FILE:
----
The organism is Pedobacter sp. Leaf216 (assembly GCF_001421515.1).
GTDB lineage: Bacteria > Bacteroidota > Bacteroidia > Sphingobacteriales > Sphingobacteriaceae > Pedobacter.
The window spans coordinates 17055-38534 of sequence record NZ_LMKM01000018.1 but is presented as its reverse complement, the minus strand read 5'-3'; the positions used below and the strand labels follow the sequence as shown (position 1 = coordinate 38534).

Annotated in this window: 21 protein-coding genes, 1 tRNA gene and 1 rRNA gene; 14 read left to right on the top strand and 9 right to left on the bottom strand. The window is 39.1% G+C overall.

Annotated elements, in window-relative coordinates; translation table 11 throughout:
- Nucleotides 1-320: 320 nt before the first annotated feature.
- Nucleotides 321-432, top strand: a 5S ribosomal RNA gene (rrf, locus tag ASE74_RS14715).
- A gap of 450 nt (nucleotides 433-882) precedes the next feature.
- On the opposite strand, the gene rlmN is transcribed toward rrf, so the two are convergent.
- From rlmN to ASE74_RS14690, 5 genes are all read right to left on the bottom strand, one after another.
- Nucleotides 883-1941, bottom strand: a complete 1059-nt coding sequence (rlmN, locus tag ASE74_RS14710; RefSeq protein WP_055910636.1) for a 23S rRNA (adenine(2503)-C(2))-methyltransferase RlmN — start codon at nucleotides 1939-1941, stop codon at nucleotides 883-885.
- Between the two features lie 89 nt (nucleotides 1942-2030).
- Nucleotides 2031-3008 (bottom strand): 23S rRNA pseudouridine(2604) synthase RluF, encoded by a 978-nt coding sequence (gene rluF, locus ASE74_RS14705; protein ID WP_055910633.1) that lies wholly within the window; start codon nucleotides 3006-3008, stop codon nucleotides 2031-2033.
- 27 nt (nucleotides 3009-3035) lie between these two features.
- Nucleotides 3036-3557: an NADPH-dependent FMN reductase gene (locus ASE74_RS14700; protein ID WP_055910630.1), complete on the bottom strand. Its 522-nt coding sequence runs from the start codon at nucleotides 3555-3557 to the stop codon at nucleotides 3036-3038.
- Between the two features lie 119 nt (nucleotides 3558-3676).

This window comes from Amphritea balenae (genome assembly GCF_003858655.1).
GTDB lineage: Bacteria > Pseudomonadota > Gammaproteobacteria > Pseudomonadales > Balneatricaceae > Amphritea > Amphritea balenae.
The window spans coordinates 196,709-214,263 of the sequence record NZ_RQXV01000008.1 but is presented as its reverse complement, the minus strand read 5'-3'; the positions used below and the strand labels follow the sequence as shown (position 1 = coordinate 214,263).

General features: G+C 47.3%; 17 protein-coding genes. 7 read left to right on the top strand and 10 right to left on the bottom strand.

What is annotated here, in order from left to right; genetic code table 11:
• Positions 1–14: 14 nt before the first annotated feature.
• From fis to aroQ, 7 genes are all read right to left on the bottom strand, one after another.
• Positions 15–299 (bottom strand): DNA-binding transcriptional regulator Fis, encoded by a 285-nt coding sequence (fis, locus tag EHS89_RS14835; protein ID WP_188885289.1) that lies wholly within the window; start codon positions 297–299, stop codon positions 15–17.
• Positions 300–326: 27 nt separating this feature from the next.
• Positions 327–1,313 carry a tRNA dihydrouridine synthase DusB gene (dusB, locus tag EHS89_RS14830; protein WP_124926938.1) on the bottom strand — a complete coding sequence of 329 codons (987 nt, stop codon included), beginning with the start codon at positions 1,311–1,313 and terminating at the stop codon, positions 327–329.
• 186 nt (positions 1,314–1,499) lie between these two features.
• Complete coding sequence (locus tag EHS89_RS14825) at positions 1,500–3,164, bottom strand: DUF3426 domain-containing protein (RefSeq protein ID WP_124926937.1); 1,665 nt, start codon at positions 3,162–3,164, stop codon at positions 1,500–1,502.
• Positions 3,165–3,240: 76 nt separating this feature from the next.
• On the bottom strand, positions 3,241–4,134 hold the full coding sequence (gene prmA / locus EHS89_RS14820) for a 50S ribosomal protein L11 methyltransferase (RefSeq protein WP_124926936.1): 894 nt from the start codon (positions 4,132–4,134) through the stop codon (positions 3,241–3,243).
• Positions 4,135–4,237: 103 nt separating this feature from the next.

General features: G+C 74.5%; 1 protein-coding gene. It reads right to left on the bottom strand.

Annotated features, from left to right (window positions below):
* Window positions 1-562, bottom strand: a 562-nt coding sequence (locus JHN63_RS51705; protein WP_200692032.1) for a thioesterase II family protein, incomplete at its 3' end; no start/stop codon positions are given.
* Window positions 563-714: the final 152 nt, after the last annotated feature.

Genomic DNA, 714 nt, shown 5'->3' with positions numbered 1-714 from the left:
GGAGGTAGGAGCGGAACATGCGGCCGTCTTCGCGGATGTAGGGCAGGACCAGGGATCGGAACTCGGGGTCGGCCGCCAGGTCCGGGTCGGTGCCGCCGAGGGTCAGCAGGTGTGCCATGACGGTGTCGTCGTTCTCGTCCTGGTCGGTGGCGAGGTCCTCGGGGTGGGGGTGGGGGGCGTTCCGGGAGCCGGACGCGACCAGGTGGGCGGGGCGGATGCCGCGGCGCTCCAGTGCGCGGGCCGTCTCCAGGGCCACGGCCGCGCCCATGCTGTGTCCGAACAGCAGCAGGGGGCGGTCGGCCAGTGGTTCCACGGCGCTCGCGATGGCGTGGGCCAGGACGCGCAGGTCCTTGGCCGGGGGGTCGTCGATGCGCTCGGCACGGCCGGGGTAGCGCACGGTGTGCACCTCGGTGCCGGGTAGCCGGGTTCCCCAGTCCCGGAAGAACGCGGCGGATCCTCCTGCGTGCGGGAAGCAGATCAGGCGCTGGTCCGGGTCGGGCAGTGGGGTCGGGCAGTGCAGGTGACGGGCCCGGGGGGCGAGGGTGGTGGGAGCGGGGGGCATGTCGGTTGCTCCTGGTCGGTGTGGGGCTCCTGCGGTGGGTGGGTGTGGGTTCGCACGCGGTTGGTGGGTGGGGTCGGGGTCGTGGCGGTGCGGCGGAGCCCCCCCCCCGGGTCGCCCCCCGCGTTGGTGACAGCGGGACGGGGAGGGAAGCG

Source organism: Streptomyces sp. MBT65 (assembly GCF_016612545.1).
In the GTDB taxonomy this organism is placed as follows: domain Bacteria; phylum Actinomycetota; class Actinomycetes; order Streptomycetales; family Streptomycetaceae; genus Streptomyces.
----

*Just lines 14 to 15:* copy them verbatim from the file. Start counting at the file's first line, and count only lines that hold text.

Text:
- 27 nt (nucleotides 3009-3035) lie between these two features.
- Nucleotides 3036-3557: an NADPH-dependent FMN reductase gene (locus ASE74_RS14700; protein ID WP_055910630.1), complete on the bottom strand. Its 522-nt coding sequence runs from the start codon at nucleotides 3555-3557 to the stop codon at nucleotides 3036-3038.